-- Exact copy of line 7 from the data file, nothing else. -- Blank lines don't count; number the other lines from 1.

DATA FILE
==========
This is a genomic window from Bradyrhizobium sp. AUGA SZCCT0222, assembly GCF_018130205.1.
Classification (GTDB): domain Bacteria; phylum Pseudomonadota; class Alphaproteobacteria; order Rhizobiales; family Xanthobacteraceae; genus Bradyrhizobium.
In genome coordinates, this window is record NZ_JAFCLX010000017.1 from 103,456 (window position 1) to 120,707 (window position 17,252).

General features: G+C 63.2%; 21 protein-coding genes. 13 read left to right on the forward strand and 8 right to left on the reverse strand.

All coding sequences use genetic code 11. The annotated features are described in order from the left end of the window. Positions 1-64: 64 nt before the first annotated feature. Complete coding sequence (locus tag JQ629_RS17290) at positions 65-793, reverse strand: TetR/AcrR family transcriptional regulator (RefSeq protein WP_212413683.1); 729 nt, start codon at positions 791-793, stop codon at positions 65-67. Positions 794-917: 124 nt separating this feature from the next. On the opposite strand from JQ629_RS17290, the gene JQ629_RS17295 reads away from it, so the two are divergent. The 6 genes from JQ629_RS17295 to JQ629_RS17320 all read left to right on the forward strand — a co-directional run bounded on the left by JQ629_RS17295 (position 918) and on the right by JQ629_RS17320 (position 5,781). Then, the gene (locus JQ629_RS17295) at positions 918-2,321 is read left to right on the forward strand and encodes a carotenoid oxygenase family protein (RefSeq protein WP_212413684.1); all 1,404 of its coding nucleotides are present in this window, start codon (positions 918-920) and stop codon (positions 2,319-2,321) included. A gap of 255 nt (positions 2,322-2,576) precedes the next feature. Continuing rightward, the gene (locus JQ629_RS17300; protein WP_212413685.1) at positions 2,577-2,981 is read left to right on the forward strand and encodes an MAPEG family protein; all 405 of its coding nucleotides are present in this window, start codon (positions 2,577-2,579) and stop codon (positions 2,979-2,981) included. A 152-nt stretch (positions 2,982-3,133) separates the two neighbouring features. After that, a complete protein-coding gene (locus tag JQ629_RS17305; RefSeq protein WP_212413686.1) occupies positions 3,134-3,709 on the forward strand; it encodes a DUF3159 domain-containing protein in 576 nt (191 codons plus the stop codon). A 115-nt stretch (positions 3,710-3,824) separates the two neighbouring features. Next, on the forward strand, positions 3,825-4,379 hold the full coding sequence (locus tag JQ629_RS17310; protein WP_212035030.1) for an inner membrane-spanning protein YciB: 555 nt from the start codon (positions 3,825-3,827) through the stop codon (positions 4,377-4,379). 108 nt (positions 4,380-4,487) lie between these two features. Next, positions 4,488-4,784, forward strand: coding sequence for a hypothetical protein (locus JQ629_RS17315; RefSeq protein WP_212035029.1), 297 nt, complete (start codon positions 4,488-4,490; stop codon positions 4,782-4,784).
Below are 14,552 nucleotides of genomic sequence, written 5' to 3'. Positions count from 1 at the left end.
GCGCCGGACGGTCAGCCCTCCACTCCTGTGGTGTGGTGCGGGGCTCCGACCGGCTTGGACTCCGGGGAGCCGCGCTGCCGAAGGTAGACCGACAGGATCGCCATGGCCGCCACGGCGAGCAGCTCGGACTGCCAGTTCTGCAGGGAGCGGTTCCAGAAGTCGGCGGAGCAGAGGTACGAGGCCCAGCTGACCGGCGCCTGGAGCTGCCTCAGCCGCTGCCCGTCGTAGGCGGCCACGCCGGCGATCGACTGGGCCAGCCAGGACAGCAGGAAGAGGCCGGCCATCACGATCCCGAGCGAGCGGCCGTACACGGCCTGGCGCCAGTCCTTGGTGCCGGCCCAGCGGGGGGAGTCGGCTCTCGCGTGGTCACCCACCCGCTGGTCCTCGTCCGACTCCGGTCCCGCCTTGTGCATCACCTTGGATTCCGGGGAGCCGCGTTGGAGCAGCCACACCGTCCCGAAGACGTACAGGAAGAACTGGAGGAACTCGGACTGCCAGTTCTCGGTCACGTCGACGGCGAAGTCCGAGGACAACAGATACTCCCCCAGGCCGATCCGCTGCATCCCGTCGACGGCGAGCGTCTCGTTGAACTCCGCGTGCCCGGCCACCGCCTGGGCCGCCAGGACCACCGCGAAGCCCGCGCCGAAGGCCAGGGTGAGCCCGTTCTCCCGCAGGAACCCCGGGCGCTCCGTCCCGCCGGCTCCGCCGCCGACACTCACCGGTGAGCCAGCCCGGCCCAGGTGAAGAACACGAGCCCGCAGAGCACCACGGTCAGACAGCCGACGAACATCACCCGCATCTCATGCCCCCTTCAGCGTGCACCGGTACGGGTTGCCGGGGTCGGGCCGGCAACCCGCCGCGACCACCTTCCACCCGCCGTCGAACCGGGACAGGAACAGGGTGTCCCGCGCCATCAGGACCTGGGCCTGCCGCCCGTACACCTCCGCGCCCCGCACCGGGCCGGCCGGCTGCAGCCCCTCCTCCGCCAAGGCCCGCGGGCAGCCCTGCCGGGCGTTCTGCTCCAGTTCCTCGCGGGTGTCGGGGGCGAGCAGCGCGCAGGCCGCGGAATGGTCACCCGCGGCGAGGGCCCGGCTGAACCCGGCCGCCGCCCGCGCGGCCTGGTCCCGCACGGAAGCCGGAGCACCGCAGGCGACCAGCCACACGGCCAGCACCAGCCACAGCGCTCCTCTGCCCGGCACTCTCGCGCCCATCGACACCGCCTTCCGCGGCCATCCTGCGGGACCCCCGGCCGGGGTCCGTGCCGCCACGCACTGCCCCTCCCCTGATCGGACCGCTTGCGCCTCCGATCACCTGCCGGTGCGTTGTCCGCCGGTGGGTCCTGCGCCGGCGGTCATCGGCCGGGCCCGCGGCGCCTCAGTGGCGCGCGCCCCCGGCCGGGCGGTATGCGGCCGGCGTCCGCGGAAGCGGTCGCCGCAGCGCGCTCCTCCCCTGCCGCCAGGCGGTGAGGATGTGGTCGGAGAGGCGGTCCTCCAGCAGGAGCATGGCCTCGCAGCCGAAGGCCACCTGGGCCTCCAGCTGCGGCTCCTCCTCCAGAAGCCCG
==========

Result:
GCGCCGGACGGTCAGCCCTCCACTCCTGTGGTGTGGTGCGGGGCTCCGACCGGCTTGGACTCCGGGGAGCCGCGCTGCCGAAGGTAGACCGACAGGATCGCCATGGCCGCCACGGCGAGCAGCTCGGACTGCCAGTTCTGCAGGGAGCGGTTCCAGAAGTCGGCGGAGCAGAGGTACGAGGCCCAGCTGACCGGCGCCTGGAGCTGCCTCAGCCGCTGCCCGTCGTAGGCGGCCACGCCGGCGATCGACTGGGCCAGCCAGGACAGCAGGAAGAGGCCGGCCATCACGATCCCGAGCGAGCGGCCGTACACGGCCTGGCGCCAGTCCTTGGTGCCGGCCCAGCGGGGGGAGTCGGCTCTCGCGTGGTCACCCACCCGCTGGTCCTCGTCCGACTCCGGTCCCGCCTTGTGCATCACCTTGGATTCCGGGGAGCCGCGTTGGAGCAGCCACACCGTCCCGAAGACGTACAGGAAGAACTGGAGGAACTCGGACTGCCAGTTCTCGGTCACGTCGACGGCGAAGTCCGAGGACAACAGATACTCCCCCAGGCCGATCCGCTGCATCCCGTCGACGGCGAGCGTCTCGTTGAACTCCGCGTGCCCGGCCACCGCCTGGGCCGCCAGGACCACCGCGAAGCCCGCGCCGAAGGCCAGGGTGAGCCCGTTCTCCCGCAGGAACCCCGGGCGCTCCGTCCCGCCGGCTCCGCCGCCGACACTCACCGGTGAGCCAGCCCGGCCCAGGTGAAGAACACGAGCCCGCAGAGCACCACGGTCAGACAGCCGACGAACATCACCCGCATCTCATGCCCCCTTCAGCGTGCACCGGTACGGGTTGCCGGGGTCGGGCCGGCAACCCGCCGCGACCACCTTCCACCCGCCGTCGAACCGGGACAGGAACAGGGTGTCCCGCGCCATCAGGACCTGGGCCTGCCGCCCGTACACCTCCGCGCCCCGCACCGGGCCGGCCGGCTGCAGCCCCTCCTCCGCCAAGGCCCGCGGGCAGCCCTGCCGGGCGTTCTGCTCCAGTTCCTCGCGGGTGTCGGGGGCGAGCAGCGCGCAGGCCGCGGAATGGTCACCCGCGGCGAGGGCCCGGCTGAACCCGGCCGCCGCCCGCGCGGCCTGGTCCCGCACGGAAGCCGGAGCACCGCAGGCGACCAGCCACACGGCCAGCACCAGCCACAGCGCTCCTCTGCCCGGCACTCTCGCGCCCATCGACACCGCCTTCCGCGGCCATCCTGCGGGACCCCCGGCCGGGGTCCGTGCCGCCACGCACTGCCCCTCCCCTGATCGGACCGCTTGCGCCTCCGATCACCTGCCGGTGCGTTGTCCGCCGGTGGGTCCTGCGCCGGCGGTCATCGGCCGGGCCCGCGGCGCCTCAGTGGCGCGCGCCCCCGGCCGGGCGGTATGCGGCCGGCGTCCGCGGAAGCGGTCGCCGCAGCGCGCTCCTCCCCTGCCGCCAGGCGGTGAGGATGTGGTCGGAGAGGCGGTCCTCCAGCAGGAGCATGGCCTCGCAGCCGAAGGCCACCTGGGCCTCCAGCTGCGGCTCCTCCTCCAGAAGCCCG